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[87] which was upon the left, was taken out of the trenches and thrown back perpendicularly to check the advance of the enemy, who was sweeping down the line from the left. This manoeuvre and night stopped the further progress of the enemy.

About midnight this division was moved back and took position on what is known as the “Overton Hill,” four miles from the city, upon the extreme right of the army, conforming to the position already taken by the left. Here breastworks were constructed. The enemy made their appearance early on the morning of the 16th, and soon developed along our whole line.

Having placed several batteries in position along my front with concentrated fire upon the “Overton Hill,” which was mainly occupied by Stovall's brigade, the enemy opened a terrible fire, which did considerable damage to that brigade, and very materially injured Standford's battery, which was in position on the left of Stovall's and right of Holtzclaw's brigade. At 1 P. M. the enemy, having driven in the skirmish line, made a vigorous assault upon portions of Gibson's and Holtzclaw's brigades, which was subsequently renewed twice along my whole front, except the extreme right of Stovall's brigade. One of these charges was made by negro troops. In these assaults the enemy suffered great slaughter, their loss being estimated at 1,500 or 2,000 killed and wounded. It was with difficulty that the enthusiasm of the troops could be repressed so as to keep them from going over the works in pursuit of the enemy. Five color-bearers with their colors were shot down in a few steps of the works, one of which having inscribed on its folds “Thirteenth regiment, United States colored infantry, presented by the colored ladies of Murfreesboroa,” was brought in.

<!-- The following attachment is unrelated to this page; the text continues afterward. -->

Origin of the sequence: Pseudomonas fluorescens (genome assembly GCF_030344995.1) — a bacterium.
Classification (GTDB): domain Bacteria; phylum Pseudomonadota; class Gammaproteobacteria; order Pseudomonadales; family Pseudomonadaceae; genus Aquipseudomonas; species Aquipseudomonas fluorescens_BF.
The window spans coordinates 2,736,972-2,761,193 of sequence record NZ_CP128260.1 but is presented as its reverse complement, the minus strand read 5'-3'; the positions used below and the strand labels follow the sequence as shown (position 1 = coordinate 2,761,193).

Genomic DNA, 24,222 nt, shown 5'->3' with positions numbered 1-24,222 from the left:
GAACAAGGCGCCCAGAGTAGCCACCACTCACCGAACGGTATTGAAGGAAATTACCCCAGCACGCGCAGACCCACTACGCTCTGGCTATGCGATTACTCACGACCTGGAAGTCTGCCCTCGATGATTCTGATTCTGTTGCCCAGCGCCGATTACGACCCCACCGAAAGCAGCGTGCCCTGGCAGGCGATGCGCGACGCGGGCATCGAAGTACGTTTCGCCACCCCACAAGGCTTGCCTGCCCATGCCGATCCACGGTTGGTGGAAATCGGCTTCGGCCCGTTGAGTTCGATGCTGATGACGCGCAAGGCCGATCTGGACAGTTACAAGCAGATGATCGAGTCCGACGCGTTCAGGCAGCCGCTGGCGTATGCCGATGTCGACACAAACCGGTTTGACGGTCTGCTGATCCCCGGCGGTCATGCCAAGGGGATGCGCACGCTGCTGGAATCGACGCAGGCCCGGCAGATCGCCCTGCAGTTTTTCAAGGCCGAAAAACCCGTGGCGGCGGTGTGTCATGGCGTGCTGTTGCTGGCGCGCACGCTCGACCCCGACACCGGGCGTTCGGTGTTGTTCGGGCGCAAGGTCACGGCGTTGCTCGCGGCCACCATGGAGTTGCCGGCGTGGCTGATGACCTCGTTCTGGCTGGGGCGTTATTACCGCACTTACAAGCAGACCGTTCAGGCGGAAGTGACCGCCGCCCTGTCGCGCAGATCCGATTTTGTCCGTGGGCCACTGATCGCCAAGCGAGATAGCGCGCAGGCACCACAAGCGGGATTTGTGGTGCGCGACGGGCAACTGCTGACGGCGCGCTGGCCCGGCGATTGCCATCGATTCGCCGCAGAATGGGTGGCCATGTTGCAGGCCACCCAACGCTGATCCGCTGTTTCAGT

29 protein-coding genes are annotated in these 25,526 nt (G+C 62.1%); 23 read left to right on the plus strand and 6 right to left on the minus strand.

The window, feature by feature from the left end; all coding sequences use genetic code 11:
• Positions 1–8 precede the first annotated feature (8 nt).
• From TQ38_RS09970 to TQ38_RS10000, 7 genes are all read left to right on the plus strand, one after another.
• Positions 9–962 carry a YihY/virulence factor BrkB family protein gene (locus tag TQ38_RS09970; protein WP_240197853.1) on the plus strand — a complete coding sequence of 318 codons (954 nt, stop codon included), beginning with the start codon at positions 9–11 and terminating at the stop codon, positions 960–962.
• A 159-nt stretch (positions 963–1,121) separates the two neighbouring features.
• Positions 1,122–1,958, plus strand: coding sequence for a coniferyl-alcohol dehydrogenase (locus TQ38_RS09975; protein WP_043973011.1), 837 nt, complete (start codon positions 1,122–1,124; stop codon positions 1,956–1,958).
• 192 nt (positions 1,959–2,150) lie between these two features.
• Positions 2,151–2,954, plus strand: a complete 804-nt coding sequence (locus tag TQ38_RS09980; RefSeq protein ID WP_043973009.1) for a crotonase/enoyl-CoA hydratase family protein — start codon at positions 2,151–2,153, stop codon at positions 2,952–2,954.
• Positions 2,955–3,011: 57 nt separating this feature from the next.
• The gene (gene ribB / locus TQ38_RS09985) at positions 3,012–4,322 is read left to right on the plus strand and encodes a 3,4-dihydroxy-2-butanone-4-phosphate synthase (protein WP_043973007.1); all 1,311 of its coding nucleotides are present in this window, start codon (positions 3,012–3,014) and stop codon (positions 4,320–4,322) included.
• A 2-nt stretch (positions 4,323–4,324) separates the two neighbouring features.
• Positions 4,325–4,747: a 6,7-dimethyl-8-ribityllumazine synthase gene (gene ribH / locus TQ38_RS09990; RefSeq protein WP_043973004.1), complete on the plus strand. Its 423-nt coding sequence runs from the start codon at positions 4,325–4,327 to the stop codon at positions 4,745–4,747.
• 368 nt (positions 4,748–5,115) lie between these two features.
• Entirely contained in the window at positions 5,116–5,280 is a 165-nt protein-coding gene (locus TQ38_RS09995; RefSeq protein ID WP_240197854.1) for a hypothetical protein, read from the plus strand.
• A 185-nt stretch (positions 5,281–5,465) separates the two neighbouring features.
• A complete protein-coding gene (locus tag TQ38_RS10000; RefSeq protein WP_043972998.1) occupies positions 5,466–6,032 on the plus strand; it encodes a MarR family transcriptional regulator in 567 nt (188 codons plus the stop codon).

About 4 P. M., while the division was thus in the highest state of enthusiasm, I received a message from the Lieutenant-General commanding corps, through Lieutenant Hunter, Aid-de-Camp, that “he would expect me to bring off my division in order.” I enquired “when; what was going on upon the left, and whether I should do so at once?” but could get no information. I turned to a staff officer and directed the batteries to be ready to limber up, and ordered Brigadier-General Stovall, who was standing by, to be in readiness to move out in order, but to wait until I could make an effort to bring off Standford's battery. I then saw the troops on my left flying in disorder, and it having been reported to me that Standford's battery was so disabled as to make it impossible to bring it off, I ordered the Eufaula light artillery to withdraw, and, so soon

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